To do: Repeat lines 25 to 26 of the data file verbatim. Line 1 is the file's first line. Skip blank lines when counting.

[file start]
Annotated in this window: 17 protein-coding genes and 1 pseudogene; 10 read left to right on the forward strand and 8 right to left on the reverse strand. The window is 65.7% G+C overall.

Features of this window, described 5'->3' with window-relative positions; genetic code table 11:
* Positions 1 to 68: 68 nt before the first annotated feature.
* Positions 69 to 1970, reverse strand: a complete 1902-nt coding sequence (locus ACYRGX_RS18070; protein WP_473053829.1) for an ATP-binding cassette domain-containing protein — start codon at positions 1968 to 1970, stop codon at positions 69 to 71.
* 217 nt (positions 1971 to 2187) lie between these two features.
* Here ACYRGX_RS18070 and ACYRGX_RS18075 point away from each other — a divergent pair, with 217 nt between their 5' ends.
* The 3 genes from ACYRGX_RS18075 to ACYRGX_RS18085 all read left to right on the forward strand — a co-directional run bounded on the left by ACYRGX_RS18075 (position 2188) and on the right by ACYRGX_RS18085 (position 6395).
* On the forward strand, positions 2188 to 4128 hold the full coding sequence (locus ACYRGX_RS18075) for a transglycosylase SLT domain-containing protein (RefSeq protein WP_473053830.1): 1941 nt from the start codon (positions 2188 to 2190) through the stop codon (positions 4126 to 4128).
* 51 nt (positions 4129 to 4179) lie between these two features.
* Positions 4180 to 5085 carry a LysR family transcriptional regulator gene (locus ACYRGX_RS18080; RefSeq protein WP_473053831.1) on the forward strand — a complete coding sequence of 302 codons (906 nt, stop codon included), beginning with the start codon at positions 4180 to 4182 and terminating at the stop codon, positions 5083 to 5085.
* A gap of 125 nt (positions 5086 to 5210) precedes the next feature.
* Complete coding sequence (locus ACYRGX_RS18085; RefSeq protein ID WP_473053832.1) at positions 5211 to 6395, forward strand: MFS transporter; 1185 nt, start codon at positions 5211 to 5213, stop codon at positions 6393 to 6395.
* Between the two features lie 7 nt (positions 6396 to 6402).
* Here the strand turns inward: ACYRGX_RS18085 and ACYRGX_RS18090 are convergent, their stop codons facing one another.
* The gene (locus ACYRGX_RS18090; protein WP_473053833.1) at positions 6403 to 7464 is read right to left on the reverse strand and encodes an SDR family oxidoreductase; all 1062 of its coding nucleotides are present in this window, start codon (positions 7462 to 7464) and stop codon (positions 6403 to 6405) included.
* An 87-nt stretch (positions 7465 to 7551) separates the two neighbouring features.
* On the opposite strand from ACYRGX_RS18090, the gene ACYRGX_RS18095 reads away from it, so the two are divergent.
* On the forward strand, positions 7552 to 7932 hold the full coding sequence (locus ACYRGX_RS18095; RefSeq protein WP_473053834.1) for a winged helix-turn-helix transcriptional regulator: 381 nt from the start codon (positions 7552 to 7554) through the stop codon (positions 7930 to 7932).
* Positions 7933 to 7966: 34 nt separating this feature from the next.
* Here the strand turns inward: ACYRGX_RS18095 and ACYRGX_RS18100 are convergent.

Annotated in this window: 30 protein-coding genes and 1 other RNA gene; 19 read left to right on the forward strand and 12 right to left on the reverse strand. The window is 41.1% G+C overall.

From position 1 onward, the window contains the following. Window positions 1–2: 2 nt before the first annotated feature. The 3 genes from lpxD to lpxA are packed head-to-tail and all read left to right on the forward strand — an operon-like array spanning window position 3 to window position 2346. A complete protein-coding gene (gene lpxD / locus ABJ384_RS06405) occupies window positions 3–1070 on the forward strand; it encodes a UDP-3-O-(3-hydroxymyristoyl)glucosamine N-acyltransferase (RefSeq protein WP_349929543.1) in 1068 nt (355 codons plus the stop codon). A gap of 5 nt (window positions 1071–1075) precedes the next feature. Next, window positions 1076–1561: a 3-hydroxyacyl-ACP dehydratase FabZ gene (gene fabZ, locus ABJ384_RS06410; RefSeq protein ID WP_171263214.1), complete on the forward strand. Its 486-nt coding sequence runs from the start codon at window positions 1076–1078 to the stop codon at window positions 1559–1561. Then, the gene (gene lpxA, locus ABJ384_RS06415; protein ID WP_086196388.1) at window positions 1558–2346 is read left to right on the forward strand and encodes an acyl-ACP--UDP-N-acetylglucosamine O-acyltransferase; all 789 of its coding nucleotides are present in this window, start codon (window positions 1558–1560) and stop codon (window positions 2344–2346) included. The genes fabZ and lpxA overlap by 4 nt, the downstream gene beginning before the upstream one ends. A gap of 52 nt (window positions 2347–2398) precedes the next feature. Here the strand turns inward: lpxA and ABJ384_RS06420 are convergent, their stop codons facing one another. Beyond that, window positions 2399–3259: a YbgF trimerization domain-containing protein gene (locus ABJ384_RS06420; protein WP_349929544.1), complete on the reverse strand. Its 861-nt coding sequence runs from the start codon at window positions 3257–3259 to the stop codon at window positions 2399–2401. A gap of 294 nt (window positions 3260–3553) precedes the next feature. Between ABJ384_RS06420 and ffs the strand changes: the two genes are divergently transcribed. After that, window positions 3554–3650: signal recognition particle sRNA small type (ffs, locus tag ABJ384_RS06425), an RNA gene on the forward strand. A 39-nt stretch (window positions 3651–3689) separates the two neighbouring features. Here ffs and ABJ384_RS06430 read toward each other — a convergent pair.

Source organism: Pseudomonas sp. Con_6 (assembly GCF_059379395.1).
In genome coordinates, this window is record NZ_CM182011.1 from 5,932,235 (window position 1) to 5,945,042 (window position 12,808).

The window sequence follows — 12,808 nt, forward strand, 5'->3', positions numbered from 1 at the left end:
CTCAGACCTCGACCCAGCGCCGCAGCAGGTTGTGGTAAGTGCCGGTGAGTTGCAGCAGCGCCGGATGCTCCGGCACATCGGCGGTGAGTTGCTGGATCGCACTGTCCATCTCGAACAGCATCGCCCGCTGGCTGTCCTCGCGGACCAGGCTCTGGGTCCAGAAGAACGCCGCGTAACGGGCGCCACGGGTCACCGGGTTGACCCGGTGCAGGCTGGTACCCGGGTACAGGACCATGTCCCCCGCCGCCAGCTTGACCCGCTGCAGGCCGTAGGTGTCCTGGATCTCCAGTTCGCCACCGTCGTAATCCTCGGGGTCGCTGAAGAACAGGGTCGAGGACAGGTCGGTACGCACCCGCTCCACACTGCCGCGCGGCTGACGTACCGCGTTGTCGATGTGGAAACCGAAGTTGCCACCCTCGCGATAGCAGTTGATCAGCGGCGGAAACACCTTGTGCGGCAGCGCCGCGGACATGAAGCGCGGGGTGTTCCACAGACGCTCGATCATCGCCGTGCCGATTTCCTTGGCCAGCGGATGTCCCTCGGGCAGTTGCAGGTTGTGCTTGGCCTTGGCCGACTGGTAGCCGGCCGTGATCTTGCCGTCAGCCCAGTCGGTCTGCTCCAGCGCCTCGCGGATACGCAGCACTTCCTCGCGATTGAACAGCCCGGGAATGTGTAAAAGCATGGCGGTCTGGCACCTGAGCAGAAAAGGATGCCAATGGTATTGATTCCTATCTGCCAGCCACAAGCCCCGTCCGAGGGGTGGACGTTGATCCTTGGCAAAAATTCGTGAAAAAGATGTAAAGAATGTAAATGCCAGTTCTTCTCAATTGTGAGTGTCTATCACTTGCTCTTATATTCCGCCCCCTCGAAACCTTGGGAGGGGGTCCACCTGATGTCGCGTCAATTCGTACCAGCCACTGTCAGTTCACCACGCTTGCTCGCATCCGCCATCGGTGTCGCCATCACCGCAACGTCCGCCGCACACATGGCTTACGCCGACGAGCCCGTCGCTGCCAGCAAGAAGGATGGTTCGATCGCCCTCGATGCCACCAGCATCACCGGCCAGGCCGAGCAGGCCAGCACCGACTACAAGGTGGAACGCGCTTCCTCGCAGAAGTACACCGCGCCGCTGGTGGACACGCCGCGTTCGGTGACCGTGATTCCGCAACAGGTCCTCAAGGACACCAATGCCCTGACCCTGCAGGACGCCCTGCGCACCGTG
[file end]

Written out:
The window sequence follows — 12,808 nt, forward strand, 5'->3', positions numbered from 1 at the left end:
CTCAGACCTCGACCCAGCGCCGCAGCAGGTTGTGGTAAGTGCCGGTGAGTTGCAGCAGCGCCGGATGCTCCGGCACATCGGCGGTGAGTTGCTGGATCGCACTGTCCATCTCGAACAGCATCGCCCGCTGGCTGTCCTCGCGGACCAGGCTCTGGGTCCAGAAGAACGCCGCGTAACGGGCGCCACGGGTCACCGGGTTGACCCGGTGCAGGCTGGTACCCGGGTACAGGACCATGTCCCCCGCCGCCAGCTTGACCCGCTGCAGGCCGTAGGTGTCCTGGATCTCCAGTTCGCCACCGTCGTAATCCTCGGGGTCGCTGAAGAACAGGGTCGAGGACAGGTCGGTACGCACCCGCTCCACACTGCCGCGCGGCTGACGTACCGCGTTGTCGATGTGGAAACCGAAGTTGCCACCCTCGCGATAGCAGTTGATCAGCGGCGGAAACACCTTGTGCGGCAGCGCCGCGGACATGAAGCGCGGGGTGTTCCACAGACGCTCGATCATCGCCGTGCCGATTTCCTTGGCCAGCGGATGTCCCTCGGGCAGTTGCAGGTTGTGCTTGGCCTTGGCCGACTGGTAGCCGGCCGTGATCTTGCCGTCAGCCCAGTCGGTCTGCTCCAGCGCCTCGCGGATACGCAGCACTTCCTCGCGATTGAACAGCCCGGGAATGTGTAAAAGCATGGCGGTCTGGCACCTGAGCAGAAAAGGATGCCAATGGTATTGATTCCTATCTGCCAGCCACAAGCCCCGTCCGAGGGGTGGACGTTGATCCTTGGCAAAAATTCGTGAAAAAGATGTAAAGAATGTAAATGCCAGTTCTTCTCAATTGTGAGTGTCTATCACTTGCTCTTATATTCCGCCCCCTCGAAACCTTGGGAGGGGGTCCACCTGATGTCGCGTCAATTCGTACCAGCCACTGTCAGTTCACCACGCTTGCTCGCATCCGCCATCGGTGTCGCCATCACCGCAACGTCCGCCGCACACATGGCTTACGCCGACGAGCCCGTCGCTGCCAGCAAGAAGGATGGTTCGATCGCCCTCGATGCCACCAGCATCACCGGCCAGGCCGAGCAGGCCAGCACCGACTACAAGGTGGAACGCGCTTCCTCGCAGAAGTACACCGCGCCGCTGGTGGACACGCCGCGTTCGGTGACCGTGATTCCGCAACAGGTCCTCAAGGACACCAATGCCCTGACCCTGCAGGACGCCCTGCGCACCGTG